The adult leaders have failed thoroughly
The World juniors or any youth tournament during the 1980’s or even 1990’s was not broadcast as it is today. Only highlights were shown on the sports news.
However, I remember a specific World Junior tournament in 1987, which took place in the former Czechoslovakia and the city of Piešťany, today’s Slovakia, situated 80 KM north of Bratislava.
At that time, it was still the “cold war” between the west and the east, and unfortunately, it affected the sport as well. The Soviet Union wanted to show that they were the best and Canada tried to do likewise.
The sports news and the clip that circulated around the world were from the huge brawl between the Soviet U20 team and the Canadian equivalent. Everyone from both teams was involved in the fight that would be called, for the infamous event, “The punch-up in Piešťany”
Curiosa: Alex Galchenyuk’s father was involved in the punch-up, playing for the Soviet team.
I guess that a lot around the hockey world at the time thought that it went too far and that the leaders failed thoroughly to stop their players from fighting.
Most of have seen kerfuffles going on between teams, at senior level and youth level, but seldom an incident such as the one that occurred in Piešťany….until now.
On Elite Prospect’s Facebook site could be found a fresh Piešťany level of a fight between a Slovakian and Belarussian team escalated to a mass brawl. The worst of all was that two players were chasing the ref and started to fight with him.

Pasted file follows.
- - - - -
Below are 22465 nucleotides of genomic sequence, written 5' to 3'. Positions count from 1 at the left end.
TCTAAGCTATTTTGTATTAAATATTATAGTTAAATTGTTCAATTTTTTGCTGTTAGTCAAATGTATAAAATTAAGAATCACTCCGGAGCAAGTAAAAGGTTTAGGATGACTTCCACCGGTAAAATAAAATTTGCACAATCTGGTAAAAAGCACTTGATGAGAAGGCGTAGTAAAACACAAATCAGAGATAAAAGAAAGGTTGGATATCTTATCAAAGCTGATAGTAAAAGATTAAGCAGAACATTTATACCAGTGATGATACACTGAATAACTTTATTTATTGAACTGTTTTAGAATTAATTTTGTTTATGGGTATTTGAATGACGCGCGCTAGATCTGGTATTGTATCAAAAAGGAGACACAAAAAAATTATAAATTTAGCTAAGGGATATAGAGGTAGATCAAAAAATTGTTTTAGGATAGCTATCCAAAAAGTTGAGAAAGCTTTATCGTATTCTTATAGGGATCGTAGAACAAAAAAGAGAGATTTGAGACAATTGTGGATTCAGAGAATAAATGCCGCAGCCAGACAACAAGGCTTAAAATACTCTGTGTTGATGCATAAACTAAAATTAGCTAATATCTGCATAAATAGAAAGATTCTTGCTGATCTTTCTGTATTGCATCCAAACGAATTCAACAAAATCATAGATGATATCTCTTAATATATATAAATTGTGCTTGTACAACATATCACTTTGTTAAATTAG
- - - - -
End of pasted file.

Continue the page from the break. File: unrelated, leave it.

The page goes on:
Some might think it is humorous and laugh a bit. But, if we think a bit closer to the matter, it is not cool under any circumstance and I think myself that it is a disgrace to the game of hockey.
I understand very well that there are a lot of emotions in hockey, as well as you and everyone else does, but these kinds of events is a major fail from the adults, the leaders who are supposed to keep things under control and educate the kids.
This is something I have been myself advocating for a long, long time and I am willing to do it over and over again: how important it is to talk and educate the upcoming prospects about respecting the game, the opponents and the referees.
On the other hand, what shall they believe when there are a lot of adult players and leaders who don’t show any respect at all to anyone who is involved in the game?
I know that it feels a bit stupid to have to talk even to the senior players about this, but this is apparently something to discuss very often even at the senior level. Because they are supposed to be the role models.
In this case, though, I can only blame the adult leaders who have failed entirely to stop the brawl but initially failed even worse to prevent it by educating – as a leader always should – the players to respect the game and the officials.
If you don’t stand for something, how can anyone respect what you do?